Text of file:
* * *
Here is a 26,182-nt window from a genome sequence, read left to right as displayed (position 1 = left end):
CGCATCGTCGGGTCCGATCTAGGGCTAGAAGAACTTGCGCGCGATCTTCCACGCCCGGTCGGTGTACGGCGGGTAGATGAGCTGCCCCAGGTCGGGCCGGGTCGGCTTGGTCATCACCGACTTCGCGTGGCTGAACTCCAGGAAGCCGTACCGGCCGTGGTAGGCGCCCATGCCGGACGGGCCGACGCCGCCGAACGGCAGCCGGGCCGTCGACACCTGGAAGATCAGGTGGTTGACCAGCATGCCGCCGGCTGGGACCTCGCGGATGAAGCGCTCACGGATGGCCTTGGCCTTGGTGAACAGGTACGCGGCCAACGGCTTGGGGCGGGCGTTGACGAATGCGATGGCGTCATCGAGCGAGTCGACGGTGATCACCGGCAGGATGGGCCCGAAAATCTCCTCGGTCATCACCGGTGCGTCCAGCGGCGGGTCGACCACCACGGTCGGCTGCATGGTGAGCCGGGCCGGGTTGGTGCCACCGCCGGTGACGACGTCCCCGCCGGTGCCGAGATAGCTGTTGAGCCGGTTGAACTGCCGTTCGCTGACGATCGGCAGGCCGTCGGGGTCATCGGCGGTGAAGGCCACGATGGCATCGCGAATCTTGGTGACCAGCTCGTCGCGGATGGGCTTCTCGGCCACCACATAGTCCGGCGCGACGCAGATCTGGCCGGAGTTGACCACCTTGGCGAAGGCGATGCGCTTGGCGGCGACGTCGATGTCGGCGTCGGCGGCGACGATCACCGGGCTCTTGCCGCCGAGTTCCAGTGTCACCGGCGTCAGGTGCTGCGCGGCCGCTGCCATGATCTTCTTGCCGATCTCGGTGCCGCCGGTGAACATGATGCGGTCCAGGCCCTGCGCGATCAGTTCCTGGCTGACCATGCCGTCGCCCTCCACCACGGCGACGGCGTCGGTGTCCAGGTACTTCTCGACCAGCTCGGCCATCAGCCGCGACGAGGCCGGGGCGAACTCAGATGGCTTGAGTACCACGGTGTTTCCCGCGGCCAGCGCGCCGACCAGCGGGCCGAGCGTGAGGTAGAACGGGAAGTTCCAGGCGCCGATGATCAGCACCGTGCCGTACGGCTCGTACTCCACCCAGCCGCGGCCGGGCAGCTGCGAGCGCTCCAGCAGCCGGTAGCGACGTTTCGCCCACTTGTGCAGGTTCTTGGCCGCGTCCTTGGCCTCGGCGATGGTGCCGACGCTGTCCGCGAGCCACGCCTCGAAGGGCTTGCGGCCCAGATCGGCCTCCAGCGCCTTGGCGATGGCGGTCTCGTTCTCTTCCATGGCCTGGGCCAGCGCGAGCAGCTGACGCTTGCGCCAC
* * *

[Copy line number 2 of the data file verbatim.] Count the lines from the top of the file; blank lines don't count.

CGCATCGTCGGGTCCGATCTAGGGCTAGAAGAACTTGCGCGCGATCTTCCACGCCCGGTCGGTGTACGGCGGGTAGATGAGCTGCCCCAGGTCGGGCCGGGTCGGCTTGGTCATCACCGACTTCGCGTGGCTGAACTCCAGGAAGCCGTACCGGCCGTGGTAGGCGCCCATGCCGGACGGGCCGACGCCGCCGAACGGCAGCCGGGCCGTCGACACCTGGAAGATCAGGTGGTTGACCAGCATGCCGCCGGCTGGGACCTCGCGGATGAAGCGCTCACGGATGGCCTTGGCCTTGGTGAACAGGTACGCGGCCAACGGCTTGGGGCGGGCGTTGACGAATGCGATGGCGTCATCGAGCGAGTCGACGGTGATCACCGGCAGGATGGGCCCGAAAATCTCCTCGGTCATCACCGGTGCGTCCAGCGGCGGGTCGACCACCACGGTCGGCTGCATGGTGAGCCGGGCCGGGTTGGTGCCACCGCCGGTGACGACGTCCCCGCCGGTGCCGAGATAGCTGTTGAGCCGGTTGAACTGCCGTTCGCTGACGATCGGCAGGCCGTCGGGGTCATCGGCGGTGAAGGCCACGATGGCATCGCGAATCTTGGTGACCAGCTCGTCGCGGATGGGCTTCTCGGCCACCACATAGTCCGGCGCGACGCAGATCTGGCCGGAGTTGACCACCTTGGCGAAGGCGATGCGCTTGGCGGCGACGTCGATGTCGGCGTCGGCGGCGACGATCACCGGGCTCTTGCCGCCGAGTTCCAGTGTCACCGGCGTCAGGTGCTGCGCGGCCGCTGCCATGATCTTCTTGCCGATCTCGGTGCCGCCGGTGAACATGATGCGGTCCAGGCCCTGCGCGATCAGTTCCTGGCTGACCATGCCGTCGCCCTCCACCACGGCGACGGCGTCGGTGTCCAGGTACTTCTCGACCAGCTCGGCCATCAGCCGCGACGAGGCCGGGGCGAACTCAGATGGCTTGAGTACCACGGTGTTTCCCGCGGCCAGCGCGCCGACCAGCGGGCCGAGCGTGAGGTAGAACGGGAAGTTCCAGGCGCCGATGATCAGCACCGTGCCGTACGGCTCGTACTCCACCCAGCCGCGGCCGGGCAGCTGCGAGCGCTCCAGCAGCCGGTAGCGACGTTTCGCCCACTTGTGCAGGTTCTTGGCCGCGTCCTTGGCCTCGGCGATGGTGCCGACGCTGTCCGCGAGCCACGCCTCGAAGGGCTTGCGGCCCAGATCGGCCTCCAGCGCCTTGGCGATGGCGGTCTCGTTCTCTTCCATGGCCTGGGCCAGCGCGAGCAGCTGACGCTTGCGCCAC